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In March, I won two Keyka Lou patterns from a giveaway on Craft Girls Workshop’s blog.  I have mentioned Anna’s shop before because I purchased the material for Lillian’s birthday skirt from her.   Anna sells fabric, patterns, books, kits, magazines, and notions, as well as offers classes at her San Antonio shop.  She also recently started FFF (Fabulous Friday Fabric) in which you sign up for the FFF newsletter and every Friday you will receive an email showing you which fabric is only $5 for that day.

City Tote

I was able to choose my own patterns and chose the City Tote and the Messenger Bag. The City Tote seemed like it would be easier to make so I started with that one. The pattern was fantastic…very thorough and easy to follow.  The only issue I had was knowing when to sew in the optional invisible lining.  But that is probably because I am not that familiar with sew-in interfacing.

City Tote

Speaking of interfacing…I used SF-101 Shape-Flex Woven Fusible on all pieces even if the pattern didn’t call for it, and then used sew-in fleece for the invisible lining.  Overall, I feel as if these are good choices to make the bag seem pliable yet sturdy.  I didn’t want a stiff bag but wanted it to feel like more than just two pieces of cotton.

City Tote

The pattern has you mark the center of each main piece of fabric.  At first I was trying to measure where the center was and then realized that the pattern was half of the piece so I could just use that to find the center!  That way there was no measuring at all.

City Tote

Here is the pocket (pushed toward the top) and the top and bottom piece of my lining.  Essentially, the pocket is sewn in the middle but not sewn shut and when the top piece is brought up you have a pocket.  It’s like magic!

City Tote

Sewing darts….this was the first time I have ever sewn darts.  I had to actually look online to see exactly how to do it!  Can you say beginner? Anyway, to sew darts all that you do is line up the two edges of  your dart and sew together.  Then you iron them in one direction and you are done.  Darts are pretty much boxed corners for curved fabric…at least in the case of a bag.

City Tote

See how it’s sort of like a boxed corner?

City Tote

Finally, a picture of the outside pocket.  The pattern has you put a button and loop on it but I did not have a button that was big enough or matched.  Since I really wanted to finish the bag I opted to make it without.  I figured I could always add a button (without loop) later if I really wanted to.  I do like the look of the bag with a button so I will definitely add one to my next City Tote even if it’s just for looks and not for functionality.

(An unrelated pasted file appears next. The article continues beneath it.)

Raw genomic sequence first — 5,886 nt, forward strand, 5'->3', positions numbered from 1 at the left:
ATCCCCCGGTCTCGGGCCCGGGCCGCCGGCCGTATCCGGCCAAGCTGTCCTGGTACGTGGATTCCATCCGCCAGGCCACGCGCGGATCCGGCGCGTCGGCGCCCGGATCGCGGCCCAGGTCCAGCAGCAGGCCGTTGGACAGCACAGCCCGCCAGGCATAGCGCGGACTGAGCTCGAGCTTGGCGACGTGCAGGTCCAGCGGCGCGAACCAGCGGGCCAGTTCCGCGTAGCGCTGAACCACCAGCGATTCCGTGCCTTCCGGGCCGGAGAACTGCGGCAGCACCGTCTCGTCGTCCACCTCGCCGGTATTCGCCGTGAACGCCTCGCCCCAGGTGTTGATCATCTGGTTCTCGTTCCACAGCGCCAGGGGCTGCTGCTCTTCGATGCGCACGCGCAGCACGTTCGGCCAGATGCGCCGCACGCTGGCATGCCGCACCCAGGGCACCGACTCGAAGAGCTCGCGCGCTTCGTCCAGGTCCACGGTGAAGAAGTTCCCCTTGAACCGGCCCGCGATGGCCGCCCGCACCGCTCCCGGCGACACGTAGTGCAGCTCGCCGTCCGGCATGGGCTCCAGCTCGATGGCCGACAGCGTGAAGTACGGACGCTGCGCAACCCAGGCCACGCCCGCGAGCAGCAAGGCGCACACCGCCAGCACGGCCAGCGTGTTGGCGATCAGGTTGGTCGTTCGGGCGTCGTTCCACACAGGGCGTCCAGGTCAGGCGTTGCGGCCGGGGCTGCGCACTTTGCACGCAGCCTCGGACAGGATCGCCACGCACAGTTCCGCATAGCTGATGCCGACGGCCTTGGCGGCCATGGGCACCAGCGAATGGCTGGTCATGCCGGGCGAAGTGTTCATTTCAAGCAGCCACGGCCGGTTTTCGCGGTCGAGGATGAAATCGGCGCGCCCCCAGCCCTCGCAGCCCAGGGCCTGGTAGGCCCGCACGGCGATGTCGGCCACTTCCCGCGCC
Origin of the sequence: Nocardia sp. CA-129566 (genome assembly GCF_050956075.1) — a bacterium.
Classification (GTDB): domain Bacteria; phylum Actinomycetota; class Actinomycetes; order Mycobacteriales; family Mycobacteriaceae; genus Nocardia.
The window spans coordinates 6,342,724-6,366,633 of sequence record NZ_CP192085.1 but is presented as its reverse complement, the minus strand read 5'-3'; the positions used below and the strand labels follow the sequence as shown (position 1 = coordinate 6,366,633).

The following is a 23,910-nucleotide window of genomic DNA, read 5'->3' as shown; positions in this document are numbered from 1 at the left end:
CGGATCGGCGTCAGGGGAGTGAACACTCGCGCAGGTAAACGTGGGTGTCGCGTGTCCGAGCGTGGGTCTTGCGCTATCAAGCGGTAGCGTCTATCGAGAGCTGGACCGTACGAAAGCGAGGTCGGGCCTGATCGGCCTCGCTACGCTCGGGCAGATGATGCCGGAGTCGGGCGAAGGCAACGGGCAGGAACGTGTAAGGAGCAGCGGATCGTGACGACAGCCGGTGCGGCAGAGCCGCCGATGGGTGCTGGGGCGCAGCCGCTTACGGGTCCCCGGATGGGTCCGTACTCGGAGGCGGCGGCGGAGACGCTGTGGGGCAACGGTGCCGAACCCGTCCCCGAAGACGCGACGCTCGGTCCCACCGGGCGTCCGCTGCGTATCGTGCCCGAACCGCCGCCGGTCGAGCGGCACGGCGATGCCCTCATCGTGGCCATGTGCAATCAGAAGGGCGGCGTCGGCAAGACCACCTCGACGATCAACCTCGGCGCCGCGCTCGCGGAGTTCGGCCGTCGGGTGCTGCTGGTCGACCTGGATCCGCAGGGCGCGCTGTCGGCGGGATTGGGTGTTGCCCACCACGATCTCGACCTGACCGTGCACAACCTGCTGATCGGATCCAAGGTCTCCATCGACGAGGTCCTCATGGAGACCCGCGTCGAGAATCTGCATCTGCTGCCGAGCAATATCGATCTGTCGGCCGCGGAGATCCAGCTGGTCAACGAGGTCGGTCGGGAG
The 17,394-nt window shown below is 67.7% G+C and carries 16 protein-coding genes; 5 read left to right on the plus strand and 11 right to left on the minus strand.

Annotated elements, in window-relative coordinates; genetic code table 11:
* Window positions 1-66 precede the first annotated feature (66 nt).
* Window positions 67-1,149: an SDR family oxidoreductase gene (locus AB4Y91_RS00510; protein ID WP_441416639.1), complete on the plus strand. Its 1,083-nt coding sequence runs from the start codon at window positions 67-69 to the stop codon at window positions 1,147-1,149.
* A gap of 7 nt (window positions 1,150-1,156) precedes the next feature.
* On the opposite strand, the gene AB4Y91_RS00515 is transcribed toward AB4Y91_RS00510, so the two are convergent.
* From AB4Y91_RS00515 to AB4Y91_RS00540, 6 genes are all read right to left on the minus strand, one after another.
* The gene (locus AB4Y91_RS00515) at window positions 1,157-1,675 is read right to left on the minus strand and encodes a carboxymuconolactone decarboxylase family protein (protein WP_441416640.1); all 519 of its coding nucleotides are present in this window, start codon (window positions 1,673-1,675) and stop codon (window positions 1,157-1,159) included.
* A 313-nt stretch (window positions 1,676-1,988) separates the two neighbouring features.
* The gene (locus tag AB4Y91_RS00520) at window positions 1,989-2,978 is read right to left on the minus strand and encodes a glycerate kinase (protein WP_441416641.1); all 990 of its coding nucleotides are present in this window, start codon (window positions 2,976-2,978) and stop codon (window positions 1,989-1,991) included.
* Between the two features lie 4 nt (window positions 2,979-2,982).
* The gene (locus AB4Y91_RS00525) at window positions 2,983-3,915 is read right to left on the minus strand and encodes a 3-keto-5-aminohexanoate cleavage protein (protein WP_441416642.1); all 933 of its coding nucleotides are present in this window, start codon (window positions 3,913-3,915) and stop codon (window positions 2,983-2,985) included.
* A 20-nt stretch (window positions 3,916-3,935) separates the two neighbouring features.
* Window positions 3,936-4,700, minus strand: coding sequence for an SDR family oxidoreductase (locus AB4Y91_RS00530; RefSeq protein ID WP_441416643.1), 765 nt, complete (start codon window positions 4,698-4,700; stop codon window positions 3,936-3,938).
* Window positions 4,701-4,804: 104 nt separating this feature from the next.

Overall, I am in love with this bag.  It’s the perfect size for me and I LOVE the fabric (purchased from Joann’s).  It took me what seemed like forever to cut out the pieces but once I started sewing it didn’t take all that long to make.

I highly suggest checking out Keyka Lou patterns and if you like something, order it, and get to sewing!  (I am an affiliate of Keyka Lou Patterns, so I do get compensation if you purchase an item by clicking on a link from my site.)

Linked up to Travel Handmade.

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We have a new baby in the family and I wanted to make him something fun.  I was originally planning on making another cloth block but then found this turtle tutorial on Make It and Love It.   Isn’t it cute?!?  I especially love Ashley’s pictures of the turtles in the grass!

Stuffed Turtle

The tutorial was super easy to follow and overall the turtle wasn’t too bad to make.  I think the hardest part was stuffing the thing!

Stuffed Turtle

The parts are fairly small so they are a little difficult to work with but really it wasn’t bad.

Stuffed Turtle

I wasn’t sure exactly how full to fill the parts….

Stuffed Turtle

But once trying to sew them on realized I probably stuffed them a little too much.

Stuffed Turtle

You probably want a little more space from the end than I allowed for.  I ended up using my zipper foot to sew the pieces to the main part and it was still difficult.  It actually probably would have been smart for me to just hand stitch them on.

Stuffed Turtle

I thought sewing the circle would be difficult but again I just took my time and it wasn’t so bad.

I was able to practice a ladder stitch again and it was easier this time since I knew what I was doing!  Here is a video and a PDF to help if you haven’t done a ladder stitch before.

I am very happy with how the turtle turned out!  I think it’s adorable and might have to make one for Lillian even though she has more stuffed animals than she needs, especially since she doesn’t play with them.

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I never know what to get my mom for mother’s day.  She isn’t the type of mom that likes a lot of jewelry or a spa day or anything like that.  I normally do something that consists of pictures but because it was mother’s day I didn’t want to make the gift from Lillian because then it would be more like grandparent’s day.  So instead, I decided to make her a purse.

Buttercup Bag

I decided on the buttercup bag from Made by Rae.  If you choose to purchase the pattern you also get a larger version along with a license to sell.  You can purchase it here.

Buttercup Bag

This bag is fairly easy, especially if you have made a tote bag.  I changed some of the construction process because it didn’t make sense to me to do it the way that it was written.

I did not change the pleats…if you are worried because this bag has pleats, don’t be!  It’s SUPER easy.  You literally fold the fabric on the lines, pin, and sew to keep in place.  I think the pleats are such an added decorative aspect to this purse.

Buttercup Bag

The pattern has you make the pocket out of the lining fabric but I like the look of using the outer fabric for the lining.